So, what went right and what was wrong on the business side? If we could manufacture the VC10 in the 1960’s, why aren’t we still making finished airliners with a Union Jack on them today? For any product, timing is everything. And so it was with the VC10. Post war, the British had a good start in civil airliners. The Comet was a true innovator, being the first commercial jet airliner. Disastrous problems with fatigue on its advanced airframe seriously damaged UK civilian aerospace. Commentators will tell you that for various reasons, the VC10 was late to the market and the Boeing 707 was quite well entrenched by then. Maybe that was fundamentally what went wrong. On top of that it was perceived as an expensive aircraft to operate.
Long live the British civilian aerospace industry.
Looking back 60 years, how does history see the VC10? Britain certainly had the civilian aerospace heritage to build long haul aircraft. The industry had been restructured. Would market forces rather than central planning have achieved a different end? The bottom line was probably that Britain no longer had the deep pockets to support long haul development and ultimately its own civilian aircraft industry. Who knows what might have happened if the VC10 had been up against the 707 much earlier.
There were also significant pluses and minuses on the Engineering. The Boeing was more fuel- efficient and even the short take- off for the VC10 didn’t seem to swing things for potential customers. We are told that Boeing simply paid to extend runways around the world to suit their offering. Post Second World War, the US had identified civilian aircraft as a key industrial area and other nations would inevitably be under pressure. We even read that Rolls Royce wasn’t that keen on the project because its US customers preferred that Britain didn’t go it alone on a competitor aircraft. Rolls Royce could obviously see how large the US market was going to be. The initial planning for the VC10 was built around 80 aircraft, including the RAF tankers. Yes, that is massively less than the 1000 odd 707’s produced. Maybe the very small number of projected VC10’s suggests that people could already see the writing on the wall.
So, was that the death of the British civilian Aerospace industry? And where does Concorde fit in? As the world’s first supersonic passenger aircraft, Concorde was a triumph of technology for UK and French aviation, but like the rival Boeing 2707 supersonic development of that same era, it became a political issue. Ultimately the US government did not have the appetite to see through the 2707 project, whereas a heavily subsidised Concorde did enter service into a small and hitherto unknown transatlantic market, flying from 1976 through to 2003 when a tragic and unfortunate accident put an end to its troubled life.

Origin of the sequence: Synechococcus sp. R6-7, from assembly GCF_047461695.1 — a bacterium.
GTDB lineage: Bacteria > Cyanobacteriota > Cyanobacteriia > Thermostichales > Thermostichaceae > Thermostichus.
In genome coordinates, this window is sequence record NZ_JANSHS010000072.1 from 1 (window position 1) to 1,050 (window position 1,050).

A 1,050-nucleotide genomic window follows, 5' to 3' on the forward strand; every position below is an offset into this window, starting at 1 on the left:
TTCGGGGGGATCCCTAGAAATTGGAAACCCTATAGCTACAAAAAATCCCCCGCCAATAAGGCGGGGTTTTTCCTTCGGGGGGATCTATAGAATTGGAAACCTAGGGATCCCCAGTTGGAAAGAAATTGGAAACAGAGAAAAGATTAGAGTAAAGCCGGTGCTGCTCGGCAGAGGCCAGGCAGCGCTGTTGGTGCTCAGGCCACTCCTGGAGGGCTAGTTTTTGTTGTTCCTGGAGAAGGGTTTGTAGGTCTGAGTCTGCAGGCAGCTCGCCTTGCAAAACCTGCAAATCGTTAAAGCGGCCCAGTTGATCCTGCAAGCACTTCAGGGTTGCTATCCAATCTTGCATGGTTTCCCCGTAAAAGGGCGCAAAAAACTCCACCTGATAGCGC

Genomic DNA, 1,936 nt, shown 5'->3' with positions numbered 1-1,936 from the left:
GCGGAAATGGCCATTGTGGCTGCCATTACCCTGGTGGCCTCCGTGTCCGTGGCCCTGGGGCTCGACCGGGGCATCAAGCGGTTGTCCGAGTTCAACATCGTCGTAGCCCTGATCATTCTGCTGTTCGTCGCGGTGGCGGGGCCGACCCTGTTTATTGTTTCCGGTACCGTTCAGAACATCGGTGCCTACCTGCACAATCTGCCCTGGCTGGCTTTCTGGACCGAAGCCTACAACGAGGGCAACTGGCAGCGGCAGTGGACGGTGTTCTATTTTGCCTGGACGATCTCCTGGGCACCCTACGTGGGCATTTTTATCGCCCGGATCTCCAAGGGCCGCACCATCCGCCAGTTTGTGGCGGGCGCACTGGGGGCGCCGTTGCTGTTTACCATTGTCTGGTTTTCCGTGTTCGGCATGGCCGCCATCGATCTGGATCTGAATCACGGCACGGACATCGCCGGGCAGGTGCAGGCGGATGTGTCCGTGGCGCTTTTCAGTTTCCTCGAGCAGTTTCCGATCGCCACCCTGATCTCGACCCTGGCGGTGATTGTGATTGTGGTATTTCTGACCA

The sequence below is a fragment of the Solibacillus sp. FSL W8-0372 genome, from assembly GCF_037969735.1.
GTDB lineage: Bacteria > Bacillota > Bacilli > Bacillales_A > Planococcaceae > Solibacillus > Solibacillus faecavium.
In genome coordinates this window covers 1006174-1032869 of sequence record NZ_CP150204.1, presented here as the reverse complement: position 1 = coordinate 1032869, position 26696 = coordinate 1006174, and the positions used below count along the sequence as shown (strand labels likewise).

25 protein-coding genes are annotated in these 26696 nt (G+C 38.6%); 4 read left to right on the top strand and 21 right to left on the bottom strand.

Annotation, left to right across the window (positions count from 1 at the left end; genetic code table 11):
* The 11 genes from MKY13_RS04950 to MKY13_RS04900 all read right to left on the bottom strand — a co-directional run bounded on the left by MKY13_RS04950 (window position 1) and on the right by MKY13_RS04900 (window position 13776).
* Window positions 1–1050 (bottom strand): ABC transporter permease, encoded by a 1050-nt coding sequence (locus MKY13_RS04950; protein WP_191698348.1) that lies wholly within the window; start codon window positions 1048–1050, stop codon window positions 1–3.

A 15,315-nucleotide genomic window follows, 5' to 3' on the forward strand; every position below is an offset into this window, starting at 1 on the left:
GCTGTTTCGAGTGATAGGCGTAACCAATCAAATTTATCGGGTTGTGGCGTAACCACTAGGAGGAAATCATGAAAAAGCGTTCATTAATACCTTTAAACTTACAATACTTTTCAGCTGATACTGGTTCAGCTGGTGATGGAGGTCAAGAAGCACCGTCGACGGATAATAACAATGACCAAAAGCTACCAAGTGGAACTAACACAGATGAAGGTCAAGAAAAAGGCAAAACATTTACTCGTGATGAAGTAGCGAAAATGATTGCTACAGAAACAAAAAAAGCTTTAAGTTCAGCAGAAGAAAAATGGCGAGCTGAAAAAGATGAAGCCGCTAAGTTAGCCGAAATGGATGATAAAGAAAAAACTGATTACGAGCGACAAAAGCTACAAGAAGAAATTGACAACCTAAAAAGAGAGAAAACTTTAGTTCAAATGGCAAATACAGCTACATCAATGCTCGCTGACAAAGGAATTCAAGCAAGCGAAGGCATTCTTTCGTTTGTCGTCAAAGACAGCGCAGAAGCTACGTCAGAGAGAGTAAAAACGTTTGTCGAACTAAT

It is true that there have been other successes for the UK aviation industry since the VC10 era- the HS146 short haul airliner for example. But it is fair to say that the VC10 was the end of our hopes of beating Boeing and the US aviation industry with a commercially successful subsonic long haul aircraft branded as British. Yet all was not lost. British know-how had a major part to play in the European success story that was to become known as Airbus. And what a success this has been. Taking on Boeing and the USA against all odds and succeeding in changing the world aviation industry has been amazing.
Airbus wing design and production was assigned to British Aerospace in the UK, who indeed had a one third shareholding in the embryonic Airbus. There are now over 4000 companies alone in the UK supply chain for Airbus, ranging from large primes such as Rolls-Royce and GKN to hundreds of small and medium sized enterprises. Add in all the other UK civilian aerospace suppliers who are carrying on in developing and selling their expertise from VC10 days and before.
You can’t learn this knowhow from scratch as is clear from the number of aspiring national aerospace industries which are built on joint ventures, licensed technology and a high content of bought in technology from “old hands”, including UK firms. Yes, Britain may no longer be a world player in airliner manufacture, but the VC10 legacy has actually been massively more successful repackaged and sold as components.
The British civilian airliner industry is dead. Long live British civilian Aerospace.
Firstly, try to visit Brooklands Aircraft Museum just off the M3 in Surrey. And live the VC10 dream.
While you are there, maybe pop in to the excellent Mercedes Benz World right next door. Yes, we were impressed. A little bit of Germany in Surrey.
There is plenty of material on the web, as might be expected on this much-loved aircraft. Just a few sites:
The ultimate enthusiast VC10 website is Thank you to the site for information.